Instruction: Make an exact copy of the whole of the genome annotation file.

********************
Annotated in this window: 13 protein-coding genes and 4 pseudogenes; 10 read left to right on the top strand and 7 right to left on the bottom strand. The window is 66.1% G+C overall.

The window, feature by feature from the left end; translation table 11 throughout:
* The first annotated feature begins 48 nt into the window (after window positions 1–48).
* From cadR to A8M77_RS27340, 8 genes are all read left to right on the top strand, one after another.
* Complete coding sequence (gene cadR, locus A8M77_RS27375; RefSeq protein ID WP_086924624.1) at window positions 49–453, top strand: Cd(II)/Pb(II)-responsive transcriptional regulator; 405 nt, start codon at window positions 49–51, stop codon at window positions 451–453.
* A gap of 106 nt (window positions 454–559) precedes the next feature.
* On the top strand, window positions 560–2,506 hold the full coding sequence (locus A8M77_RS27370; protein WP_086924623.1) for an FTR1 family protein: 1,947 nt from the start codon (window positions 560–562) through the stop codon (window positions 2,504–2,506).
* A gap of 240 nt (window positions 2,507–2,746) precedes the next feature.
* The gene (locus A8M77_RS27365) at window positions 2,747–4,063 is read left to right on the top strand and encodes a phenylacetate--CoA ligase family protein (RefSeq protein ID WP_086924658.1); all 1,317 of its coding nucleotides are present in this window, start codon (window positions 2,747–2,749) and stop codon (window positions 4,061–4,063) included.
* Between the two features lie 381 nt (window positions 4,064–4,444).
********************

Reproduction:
Annotated in this window: 13 protein-coding genes and 4 pseudogenes; 10 read left to right on the top strand and 7 right to left on the bottom strand. The window is 66.1% G+C overall.

The window, feature by feature from the left end; translation table 11 throughout:
* The first annotated feature begins 48 nt into the window (after window positions 1–48).
* From cadR to A8M77_RS27340, 8 genes are all read left to right on the top strand, one after another.
* Complete coding sequence (gene cadR, locus A8M77_RS27375; RefSeq protein ID WP_086924624.1) at window positions 49–453, top strand: Cd(II)/Pb(II)-responsive transcriptional regulator; 405 nt, start codon at window positions 49–51, stop codon at window positions 451–453.
* A gap of 106 nt (window positions 454–559) precedes the next feature.
* On the top strand, window positions 560–2,506 hold the full coding sequence (locus A8M77_RS27370; protein WP_086924623.1) for an FTR1 family protein: 1,947 nt from the start codon (window positions 560–562) through the stop codon (window positions 2,504–2,506).
* A gap of 240 nt (window positions 2,507–2,746) precedes the next feature.
* The gene (locus A8M77_RS27365) at window positions 2,747–4,063 is read left to right on the top strand and encodes a phenylacetate--CoA ligase family protein (RefSeq protein ID WP_086924658.1); all 1,317 of its coding nucleotides are present in this window, start codon (window positions 2,747–2,749) and stop codon (window positions 4,061–4,063) included.
* Between the two features lie 381 nt (window positions 4,064–4,444).